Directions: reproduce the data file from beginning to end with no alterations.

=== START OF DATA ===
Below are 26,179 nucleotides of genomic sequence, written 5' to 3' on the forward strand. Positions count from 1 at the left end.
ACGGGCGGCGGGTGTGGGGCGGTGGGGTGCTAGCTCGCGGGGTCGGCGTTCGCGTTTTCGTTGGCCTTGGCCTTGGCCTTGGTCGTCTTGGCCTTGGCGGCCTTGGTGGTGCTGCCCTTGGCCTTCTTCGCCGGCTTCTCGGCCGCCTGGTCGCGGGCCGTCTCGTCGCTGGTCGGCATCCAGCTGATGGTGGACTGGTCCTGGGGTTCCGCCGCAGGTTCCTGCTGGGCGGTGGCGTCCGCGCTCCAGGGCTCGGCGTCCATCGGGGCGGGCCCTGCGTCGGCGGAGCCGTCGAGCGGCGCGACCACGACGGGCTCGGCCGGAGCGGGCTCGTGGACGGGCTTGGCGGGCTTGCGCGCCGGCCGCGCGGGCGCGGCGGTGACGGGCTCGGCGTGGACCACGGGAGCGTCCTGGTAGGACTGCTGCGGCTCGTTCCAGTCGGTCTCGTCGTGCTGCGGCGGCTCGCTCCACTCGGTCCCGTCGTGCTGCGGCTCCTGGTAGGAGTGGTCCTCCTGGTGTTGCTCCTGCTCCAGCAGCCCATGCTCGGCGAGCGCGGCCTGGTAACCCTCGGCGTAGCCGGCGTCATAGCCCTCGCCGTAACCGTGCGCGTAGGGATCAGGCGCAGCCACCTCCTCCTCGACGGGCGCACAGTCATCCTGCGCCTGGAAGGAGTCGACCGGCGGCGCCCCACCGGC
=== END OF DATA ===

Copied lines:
Below are 26,179 nucleotides of genomic sequence, written 5' to 3' on the forward strand. Positions count from 1 at the left end.
ACGGGCGGCGGGTGTGGGGCGGTGGGGTGCTAGCTCGCGGGGTCGGCGTTCGCGTTTTCGTTGGCCTTGGCCTTGGCCTTGGTCGTCTTGGCCTTGGCGGCCTTGGTGGTGCTGCCCTTGGCCTTCTTCGCCGGCTTCTCGGCCGCCTGGTCGCGGGCCGTCTCGTCGCTGGTCGGCATCCAGCTGATGGTGGACTGGTCCTGGGGTTCCGCCGCAGGTTCCTGCTGGGCGGTGGCGTCCGCGCTCCAGGGCTCGGCGTCCATCGGGGCGGGCCCTGCGTCGGCGGAGCCGTCGAGCGGCGCGACCACGACGGGCTCGGCCGGAGCGGGCTCGTGGACGGGCTTGGCGGGCTTGCGCGCCGGCCGCGCGGGCGCGGCGGTGACGGGCTCGGCGTGGACCACGGGAGCGTCCTGGTAGGACTGCTGCGGCTCGTTCCAGTCGGTCTCGTCGTGCTGCGGCGGCTCGCTCCACTCGGTCCCGTCGTGCTGCGGCTCCTGGTAGGAGTGGTCCTCCTGGTGTTGCTCCTGCTCCAGCAGCCCATGCTCGGCGAGCGCGGCCTGGTAACCCTCGGCGTAGCCGGCGTCATAGCCCTCGCCGTAACCGTGCGCGTAGGGATCAGGCGCAGCCACCTCCTCCTCGACGGGCGCACAGTCATCCTGCGCCTGGAAGGAGTCGACCGGCGGCGCCCCACCGGC